'Burrowing-in' by political appointees is rare, GAO says
By The Post's Federal Diary columnist Joe Davidson:
Burrowing-in, the practice of political appointees getting civil service positions, generally gets some ink before elections. While it’s an issue worth watching, a recent report by the Government Accountability Office indicates these conversions aren’t really a big deal.
Over a four-year period, from May 1, 2005, through May 30, 2009, 143 former political appointees or congressional staffers converted to career positions, according to the report. That’s not very many out of a federal workforce of 2 million.
The conversions were in 26 of 42 federal agencies surveyed. “Eighty (56 percent) of the 143 reported conversions were made by 5 departments: the Departments of Justice (32), Homeland Security (18), Defense (13), Energy (9), and Commerce (8),” GAO reported.
Those who want to move from a political position to the civil service still must follow merit system selection rules that call for fair and open competition, just like other applicants.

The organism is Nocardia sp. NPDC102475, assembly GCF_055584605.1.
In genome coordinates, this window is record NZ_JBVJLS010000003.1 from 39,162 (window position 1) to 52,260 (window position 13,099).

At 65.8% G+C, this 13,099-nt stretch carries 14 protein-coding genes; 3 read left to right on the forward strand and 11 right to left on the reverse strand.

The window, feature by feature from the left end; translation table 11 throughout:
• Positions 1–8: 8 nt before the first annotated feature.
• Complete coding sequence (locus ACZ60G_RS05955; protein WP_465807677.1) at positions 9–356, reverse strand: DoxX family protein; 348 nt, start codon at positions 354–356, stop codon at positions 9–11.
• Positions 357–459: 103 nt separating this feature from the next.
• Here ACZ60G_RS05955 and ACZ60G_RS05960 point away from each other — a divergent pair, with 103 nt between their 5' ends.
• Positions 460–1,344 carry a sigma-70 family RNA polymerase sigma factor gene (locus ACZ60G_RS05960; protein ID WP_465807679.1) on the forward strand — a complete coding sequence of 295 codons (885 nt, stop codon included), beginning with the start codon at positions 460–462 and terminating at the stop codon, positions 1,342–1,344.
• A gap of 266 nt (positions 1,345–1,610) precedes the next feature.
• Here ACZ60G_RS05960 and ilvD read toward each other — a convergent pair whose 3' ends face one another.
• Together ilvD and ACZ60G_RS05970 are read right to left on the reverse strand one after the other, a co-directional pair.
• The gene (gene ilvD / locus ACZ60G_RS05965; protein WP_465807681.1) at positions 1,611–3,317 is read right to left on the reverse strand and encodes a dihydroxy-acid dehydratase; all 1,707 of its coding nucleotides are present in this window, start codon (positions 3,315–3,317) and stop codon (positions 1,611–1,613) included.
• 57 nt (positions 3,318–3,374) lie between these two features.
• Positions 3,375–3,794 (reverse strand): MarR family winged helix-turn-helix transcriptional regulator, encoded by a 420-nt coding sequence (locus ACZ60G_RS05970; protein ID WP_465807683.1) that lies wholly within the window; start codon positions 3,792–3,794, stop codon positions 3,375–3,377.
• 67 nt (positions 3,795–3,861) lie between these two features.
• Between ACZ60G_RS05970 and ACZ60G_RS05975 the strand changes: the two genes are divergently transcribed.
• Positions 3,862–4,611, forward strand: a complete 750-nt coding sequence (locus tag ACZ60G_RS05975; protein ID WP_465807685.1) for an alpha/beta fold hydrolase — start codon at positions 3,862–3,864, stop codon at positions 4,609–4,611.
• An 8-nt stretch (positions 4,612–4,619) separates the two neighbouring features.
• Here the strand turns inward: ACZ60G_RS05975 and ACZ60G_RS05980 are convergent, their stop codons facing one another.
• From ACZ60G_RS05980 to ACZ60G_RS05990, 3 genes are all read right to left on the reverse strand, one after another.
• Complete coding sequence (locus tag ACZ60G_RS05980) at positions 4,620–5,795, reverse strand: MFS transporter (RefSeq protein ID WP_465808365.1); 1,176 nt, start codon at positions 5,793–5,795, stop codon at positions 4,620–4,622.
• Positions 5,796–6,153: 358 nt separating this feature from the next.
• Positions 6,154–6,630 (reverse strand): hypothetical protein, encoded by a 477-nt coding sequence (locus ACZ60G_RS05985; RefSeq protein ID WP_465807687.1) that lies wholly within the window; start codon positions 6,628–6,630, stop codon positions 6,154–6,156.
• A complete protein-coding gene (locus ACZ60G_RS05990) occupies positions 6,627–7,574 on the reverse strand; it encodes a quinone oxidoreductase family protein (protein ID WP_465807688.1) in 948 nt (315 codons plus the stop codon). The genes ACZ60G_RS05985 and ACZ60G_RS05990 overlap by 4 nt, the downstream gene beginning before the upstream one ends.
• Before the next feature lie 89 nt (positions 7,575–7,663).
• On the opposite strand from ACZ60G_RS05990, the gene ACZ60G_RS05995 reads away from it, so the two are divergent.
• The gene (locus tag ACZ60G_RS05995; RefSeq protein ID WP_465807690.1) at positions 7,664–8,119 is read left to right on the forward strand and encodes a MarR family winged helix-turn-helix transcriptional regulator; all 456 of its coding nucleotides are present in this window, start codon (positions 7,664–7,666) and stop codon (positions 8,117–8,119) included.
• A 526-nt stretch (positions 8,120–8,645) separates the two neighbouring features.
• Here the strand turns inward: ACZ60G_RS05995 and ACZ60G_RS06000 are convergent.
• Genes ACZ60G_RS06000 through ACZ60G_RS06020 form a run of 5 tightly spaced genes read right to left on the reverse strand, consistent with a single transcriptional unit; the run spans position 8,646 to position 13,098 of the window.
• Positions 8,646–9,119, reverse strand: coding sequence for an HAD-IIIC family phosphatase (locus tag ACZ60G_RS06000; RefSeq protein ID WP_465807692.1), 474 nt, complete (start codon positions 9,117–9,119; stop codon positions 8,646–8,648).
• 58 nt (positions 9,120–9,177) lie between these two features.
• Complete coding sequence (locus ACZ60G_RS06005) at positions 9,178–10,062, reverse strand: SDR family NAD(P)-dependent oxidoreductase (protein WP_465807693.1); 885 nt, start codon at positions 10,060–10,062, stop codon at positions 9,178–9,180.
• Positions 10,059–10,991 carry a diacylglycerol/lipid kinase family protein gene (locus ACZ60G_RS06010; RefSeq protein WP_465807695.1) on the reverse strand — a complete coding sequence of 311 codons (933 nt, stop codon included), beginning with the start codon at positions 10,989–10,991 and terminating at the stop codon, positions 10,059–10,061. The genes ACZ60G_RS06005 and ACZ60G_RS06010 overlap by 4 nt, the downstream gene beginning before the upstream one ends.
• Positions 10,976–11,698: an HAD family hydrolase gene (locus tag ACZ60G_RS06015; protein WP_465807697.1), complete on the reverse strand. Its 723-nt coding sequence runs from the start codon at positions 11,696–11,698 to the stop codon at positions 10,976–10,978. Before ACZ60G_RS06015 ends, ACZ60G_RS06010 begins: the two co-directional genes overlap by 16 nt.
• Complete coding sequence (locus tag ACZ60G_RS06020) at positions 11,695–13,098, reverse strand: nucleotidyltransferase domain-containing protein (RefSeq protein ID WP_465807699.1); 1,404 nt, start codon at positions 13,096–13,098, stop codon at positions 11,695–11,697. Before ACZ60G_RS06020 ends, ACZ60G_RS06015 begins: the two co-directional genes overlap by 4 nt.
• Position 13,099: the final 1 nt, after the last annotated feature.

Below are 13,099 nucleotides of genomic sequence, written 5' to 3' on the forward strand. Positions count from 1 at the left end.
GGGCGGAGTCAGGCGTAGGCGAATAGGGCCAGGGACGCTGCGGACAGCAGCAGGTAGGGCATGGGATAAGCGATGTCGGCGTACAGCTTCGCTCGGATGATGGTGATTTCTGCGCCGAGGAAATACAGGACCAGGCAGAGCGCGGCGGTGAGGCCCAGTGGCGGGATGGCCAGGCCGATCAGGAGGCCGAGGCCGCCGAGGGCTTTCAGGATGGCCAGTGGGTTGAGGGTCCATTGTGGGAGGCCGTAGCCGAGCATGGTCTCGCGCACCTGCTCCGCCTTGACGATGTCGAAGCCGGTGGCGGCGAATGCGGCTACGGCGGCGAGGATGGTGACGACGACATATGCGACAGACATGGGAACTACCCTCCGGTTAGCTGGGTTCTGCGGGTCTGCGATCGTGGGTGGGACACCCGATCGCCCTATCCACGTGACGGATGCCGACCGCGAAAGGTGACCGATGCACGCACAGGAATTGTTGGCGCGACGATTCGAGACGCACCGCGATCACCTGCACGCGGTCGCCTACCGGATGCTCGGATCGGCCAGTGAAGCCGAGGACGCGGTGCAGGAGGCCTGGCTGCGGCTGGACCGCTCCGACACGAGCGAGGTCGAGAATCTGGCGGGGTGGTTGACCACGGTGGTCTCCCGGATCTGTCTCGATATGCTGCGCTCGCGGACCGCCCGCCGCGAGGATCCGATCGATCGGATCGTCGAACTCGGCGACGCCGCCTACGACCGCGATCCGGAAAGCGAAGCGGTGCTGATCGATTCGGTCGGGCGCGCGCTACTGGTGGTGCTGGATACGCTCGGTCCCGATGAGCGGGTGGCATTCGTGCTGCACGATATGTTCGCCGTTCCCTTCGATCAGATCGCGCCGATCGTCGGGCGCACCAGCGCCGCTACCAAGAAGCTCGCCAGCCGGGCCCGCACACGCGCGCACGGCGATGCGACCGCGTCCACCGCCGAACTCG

“Sometimes, however, circumstances surrounding conversions can raise questions as to whether the individuals received political favoritism or an unfair advantage in the merit system selection process, even the appearance of which could adversely compromise the integrity of the system,” the report said.
That’s why it’s an issue worth watching.
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| March 3, 2010; 1:09 PM ET
Categories: Workplace Issues
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